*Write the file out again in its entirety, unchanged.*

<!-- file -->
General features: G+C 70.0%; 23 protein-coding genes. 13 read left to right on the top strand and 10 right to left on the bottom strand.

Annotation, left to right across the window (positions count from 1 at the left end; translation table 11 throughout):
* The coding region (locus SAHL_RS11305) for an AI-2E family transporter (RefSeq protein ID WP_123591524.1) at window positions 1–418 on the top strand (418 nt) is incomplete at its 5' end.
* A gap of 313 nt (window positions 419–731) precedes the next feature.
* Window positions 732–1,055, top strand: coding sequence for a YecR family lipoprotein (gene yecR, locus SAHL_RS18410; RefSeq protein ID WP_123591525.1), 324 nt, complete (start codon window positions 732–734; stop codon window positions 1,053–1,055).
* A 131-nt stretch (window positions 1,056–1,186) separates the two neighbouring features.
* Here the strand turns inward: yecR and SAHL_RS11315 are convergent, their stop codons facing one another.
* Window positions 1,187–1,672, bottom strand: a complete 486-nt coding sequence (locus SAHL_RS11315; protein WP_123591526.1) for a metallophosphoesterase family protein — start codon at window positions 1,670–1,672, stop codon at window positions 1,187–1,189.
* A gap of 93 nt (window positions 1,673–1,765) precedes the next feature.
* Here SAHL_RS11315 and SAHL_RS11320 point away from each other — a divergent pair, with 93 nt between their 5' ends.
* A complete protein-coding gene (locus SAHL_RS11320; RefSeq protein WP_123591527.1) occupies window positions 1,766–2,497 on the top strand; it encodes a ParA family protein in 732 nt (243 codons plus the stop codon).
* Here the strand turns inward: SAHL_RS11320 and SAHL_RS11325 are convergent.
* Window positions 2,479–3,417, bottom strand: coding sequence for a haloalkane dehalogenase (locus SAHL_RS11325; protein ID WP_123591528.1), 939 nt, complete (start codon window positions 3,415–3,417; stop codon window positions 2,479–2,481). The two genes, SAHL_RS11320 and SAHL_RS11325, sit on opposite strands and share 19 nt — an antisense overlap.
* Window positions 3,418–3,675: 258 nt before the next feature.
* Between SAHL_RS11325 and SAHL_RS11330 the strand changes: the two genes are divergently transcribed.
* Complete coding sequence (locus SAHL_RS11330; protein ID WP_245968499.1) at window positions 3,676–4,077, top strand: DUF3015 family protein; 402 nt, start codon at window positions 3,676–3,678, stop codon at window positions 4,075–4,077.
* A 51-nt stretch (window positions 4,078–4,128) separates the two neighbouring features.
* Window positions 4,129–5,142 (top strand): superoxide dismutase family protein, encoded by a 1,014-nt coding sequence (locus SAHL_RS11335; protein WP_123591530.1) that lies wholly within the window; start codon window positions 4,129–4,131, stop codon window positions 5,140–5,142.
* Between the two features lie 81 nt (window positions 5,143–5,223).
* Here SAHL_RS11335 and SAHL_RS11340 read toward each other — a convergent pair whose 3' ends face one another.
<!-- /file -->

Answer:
General features: G+C 70.0%; 23 protein-coding genes. 13 read left to right on the top strand and 10 right to left on the bottom strand.

Annotation, left to right across the window (positions count from 1 at the left end; translation table 11 throughout):
* The coding region (locus SAHL_RS11305) for an AI-2E family transporter (RefSeq protein ID WP_123591524.1) at window positions 1–418 on the top strand (418 nt) is incomplete at its 5' end.
* A gap of 313 nt (window positions 419–731) precedes the next feature.
* Window positions 732–1,055, top strand: coding sequence for a YecR family lipoprotein (gene yecR, locus SAHL_RS18410; RefSeq protein ID WP_123591525.1), 324 nt, complete (start codon window positions 732–734; stop codon window positions 1,053–1,055).
* A 131-nt stretch (window positions 1,056–1,186) separates the two neighbouring features.
* Here the strand turns inward: yecR and SAHL_RS11315 are convergent, their stop codons facing one another.
* Window positions 1,187–1,672, bottom strand: a complete 486-nt coding sequence (locus SAHL_RS11315; protein WP_123591526.1) for a metallophosphoesterase family protein — start codon at window positions 1,670–1,672, stop codon at window positions 1,187–1,189.
* A gap of 93 nt (window positions 1,673–1,765) precedes the next feature.
* Here SAHL_RS11315 and SAHL_RS11320 point away from each other — a divergent pair, with 93 nt between their 5' ends.
* A complete protein-coding gene (locus SAHL_RS11320; RefSeq protein WP_123591527.1) occupies window positions 1,766–2,497 on the top strand; it encodes a ParA family protein in 732 nt (243 codons plus the stop codon).
* Here the strand turns inward: SAHL_RS11320 and SAHL_RS11325 are convergent.
* Window positions 2,479–3,417, bottom strand: coding sequence for a haloalkane dehalogenase (locus SAHL_RS11325; protein ID WP_123591528.1), 939 nt, complete (start codon window positions 3,415–3,417; stop codon window positions 2,479–2,481). The two genes, SAHL_RS11320 and SAHL_RS11325, sit on opposite strands and share 19 nt — an antisense overlap.
* Window positions 3,418–3,675: 258 nt before the next feature.
* Between SAHL_RS11325 and SAHL_RS11330 the strand changes: the two genes are divergently transcribed.
* Complete coding sequence (locus SAHL_RS11330; protein ID WP_245968499.1) at window positions 3,676–4,077, top strand: DUF3015 family protein; 402 nt, start codon at window positions 3,676–3,678, stop codon at window positions 4,075–4,077.
* A 51-nt stretch (window positions 4,078–4,128) separates the two neighbouring features.
* Window positions 4,129–5,142 (top strand): superoxide dismutase family protein, encoded by a 1,014-nt coding sequence (locus SAHL_RS11335; protein WP_123591530.1) that lies wholly within the window; start codon window positions 4,129–4,131, stop codon window positions 5,140–5,142.
* Between the two features lie 81 nt (window positions 5,143–5,223).
* Here SAHL_RS11335 and SAHL_RS11340 read toward each other — a convergent pair whose 3' ends face one another.